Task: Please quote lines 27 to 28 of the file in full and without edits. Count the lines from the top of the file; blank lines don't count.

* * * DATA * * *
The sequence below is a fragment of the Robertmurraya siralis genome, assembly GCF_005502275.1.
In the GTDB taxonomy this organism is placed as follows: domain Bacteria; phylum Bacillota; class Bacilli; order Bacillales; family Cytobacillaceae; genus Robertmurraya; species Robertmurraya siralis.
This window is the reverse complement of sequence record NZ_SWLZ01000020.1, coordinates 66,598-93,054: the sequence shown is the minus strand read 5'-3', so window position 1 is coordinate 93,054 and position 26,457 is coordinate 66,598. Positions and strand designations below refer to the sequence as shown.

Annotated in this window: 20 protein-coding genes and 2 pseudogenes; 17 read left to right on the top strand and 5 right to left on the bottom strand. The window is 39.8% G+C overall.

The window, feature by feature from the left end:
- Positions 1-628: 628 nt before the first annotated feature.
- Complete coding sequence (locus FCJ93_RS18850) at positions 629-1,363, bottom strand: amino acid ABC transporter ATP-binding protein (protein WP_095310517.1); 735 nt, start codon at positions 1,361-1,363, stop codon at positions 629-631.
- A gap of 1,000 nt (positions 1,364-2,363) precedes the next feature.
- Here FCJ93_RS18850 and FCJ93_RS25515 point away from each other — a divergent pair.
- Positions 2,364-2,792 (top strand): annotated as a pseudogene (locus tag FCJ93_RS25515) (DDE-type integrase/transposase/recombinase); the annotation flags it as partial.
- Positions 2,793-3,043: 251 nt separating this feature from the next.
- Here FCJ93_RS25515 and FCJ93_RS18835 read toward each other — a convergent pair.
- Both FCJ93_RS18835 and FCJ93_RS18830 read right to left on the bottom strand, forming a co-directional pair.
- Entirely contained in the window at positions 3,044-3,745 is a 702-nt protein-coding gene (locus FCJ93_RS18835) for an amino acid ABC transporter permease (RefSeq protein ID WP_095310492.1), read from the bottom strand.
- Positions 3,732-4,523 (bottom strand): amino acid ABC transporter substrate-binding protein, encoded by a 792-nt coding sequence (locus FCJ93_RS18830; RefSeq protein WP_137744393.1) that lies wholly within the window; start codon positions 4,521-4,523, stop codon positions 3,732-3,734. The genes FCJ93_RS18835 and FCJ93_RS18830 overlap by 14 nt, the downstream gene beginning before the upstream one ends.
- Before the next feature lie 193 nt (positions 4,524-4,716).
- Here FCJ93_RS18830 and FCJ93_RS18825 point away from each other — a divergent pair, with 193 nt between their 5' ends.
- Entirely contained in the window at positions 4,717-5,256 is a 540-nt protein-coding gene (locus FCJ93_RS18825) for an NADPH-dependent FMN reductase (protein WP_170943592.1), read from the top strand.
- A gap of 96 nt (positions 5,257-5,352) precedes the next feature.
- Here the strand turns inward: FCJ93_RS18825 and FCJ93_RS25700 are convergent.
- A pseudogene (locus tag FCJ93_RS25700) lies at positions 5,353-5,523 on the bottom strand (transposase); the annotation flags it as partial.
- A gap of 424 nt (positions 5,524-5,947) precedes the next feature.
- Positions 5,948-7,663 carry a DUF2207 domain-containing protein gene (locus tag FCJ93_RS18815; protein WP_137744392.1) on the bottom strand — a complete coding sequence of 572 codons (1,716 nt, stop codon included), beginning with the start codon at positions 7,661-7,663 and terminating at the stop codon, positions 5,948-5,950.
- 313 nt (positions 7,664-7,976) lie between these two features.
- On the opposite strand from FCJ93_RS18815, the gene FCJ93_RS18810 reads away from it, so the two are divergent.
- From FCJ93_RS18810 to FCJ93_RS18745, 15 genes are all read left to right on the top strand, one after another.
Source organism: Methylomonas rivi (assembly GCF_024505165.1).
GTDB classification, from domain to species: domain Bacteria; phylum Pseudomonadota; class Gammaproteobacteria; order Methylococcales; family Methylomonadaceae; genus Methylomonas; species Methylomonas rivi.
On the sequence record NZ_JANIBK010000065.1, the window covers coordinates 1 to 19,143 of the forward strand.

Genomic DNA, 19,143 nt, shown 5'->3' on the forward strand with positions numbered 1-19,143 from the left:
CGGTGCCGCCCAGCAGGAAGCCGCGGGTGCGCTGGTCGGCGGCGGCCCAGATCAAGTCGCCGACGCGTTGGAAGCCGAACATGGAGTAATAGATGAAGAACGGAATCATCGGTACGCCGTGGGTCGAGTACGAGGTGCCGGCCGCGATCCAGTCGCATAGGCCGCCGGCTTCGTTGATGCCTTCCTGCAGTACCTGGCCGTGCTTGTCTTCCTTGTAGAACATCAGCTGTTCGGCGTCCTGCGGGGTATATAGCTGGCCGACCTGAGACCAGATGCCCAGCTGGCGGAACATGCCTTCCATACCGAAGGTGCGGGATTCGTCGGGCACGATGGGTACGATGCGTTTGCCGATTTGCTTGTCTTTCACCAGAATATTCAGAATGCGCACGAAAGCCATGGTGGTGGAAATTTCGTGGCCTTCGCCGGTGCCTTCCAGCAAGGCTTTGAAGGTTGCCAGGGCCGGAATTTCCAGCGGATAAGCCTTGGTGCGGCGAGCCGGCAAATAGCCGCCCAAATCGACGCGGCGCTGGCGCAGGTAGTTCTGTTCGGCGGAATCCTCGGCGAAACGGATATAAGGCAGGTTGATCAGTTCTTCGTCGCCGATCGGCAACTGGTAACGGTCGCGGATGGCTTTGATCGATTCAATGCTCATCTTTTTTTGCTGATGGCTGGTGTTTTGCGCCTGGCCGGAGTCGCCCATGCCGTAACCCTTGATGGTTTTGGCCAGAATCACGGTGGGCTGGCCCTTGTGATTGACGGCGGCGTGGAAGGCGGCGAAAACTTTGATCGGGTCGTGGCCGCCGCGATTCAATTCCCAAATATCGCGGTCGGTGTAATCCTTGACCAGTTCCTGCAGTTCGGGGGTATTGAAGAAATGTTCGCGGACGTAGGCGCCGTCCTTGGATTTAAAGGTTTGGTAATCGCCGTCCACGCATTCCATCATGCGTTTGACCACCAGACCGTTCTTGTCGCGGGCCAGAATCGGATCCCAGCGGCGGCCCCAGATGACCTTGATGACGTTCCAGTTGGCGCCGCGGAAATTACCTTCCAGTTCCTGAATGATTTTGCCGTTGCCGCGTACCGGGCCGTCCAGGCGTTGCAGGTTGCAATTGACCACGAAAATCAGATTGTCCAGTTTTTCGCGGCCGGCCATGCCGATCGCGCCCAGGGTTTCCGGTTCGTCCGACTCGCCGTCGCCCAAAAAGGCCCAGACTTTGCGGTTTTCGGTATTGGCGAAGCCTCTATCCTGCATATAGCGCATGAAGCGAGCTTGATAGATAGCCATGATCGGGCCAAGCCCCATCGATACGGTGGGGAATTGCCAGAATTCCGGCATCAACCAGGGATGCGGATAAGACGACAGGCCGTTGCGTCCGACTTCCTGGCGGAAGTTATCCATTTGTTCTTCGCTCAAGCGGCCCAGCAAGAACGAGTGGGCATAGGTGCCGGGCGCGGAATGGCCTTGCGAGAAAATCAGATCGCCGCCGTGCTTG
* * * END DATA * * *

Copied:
Source organism: Methylomonas rivi (assembly GCF_024505165.1).
GTDB classification, from domain to species: domain Bacteria; phylum Pseudomonadota; class Gammaproteobacteria; order Methylococcales; family Methylomonadaceae; genus Methylomonas; species Methylomonas rivi.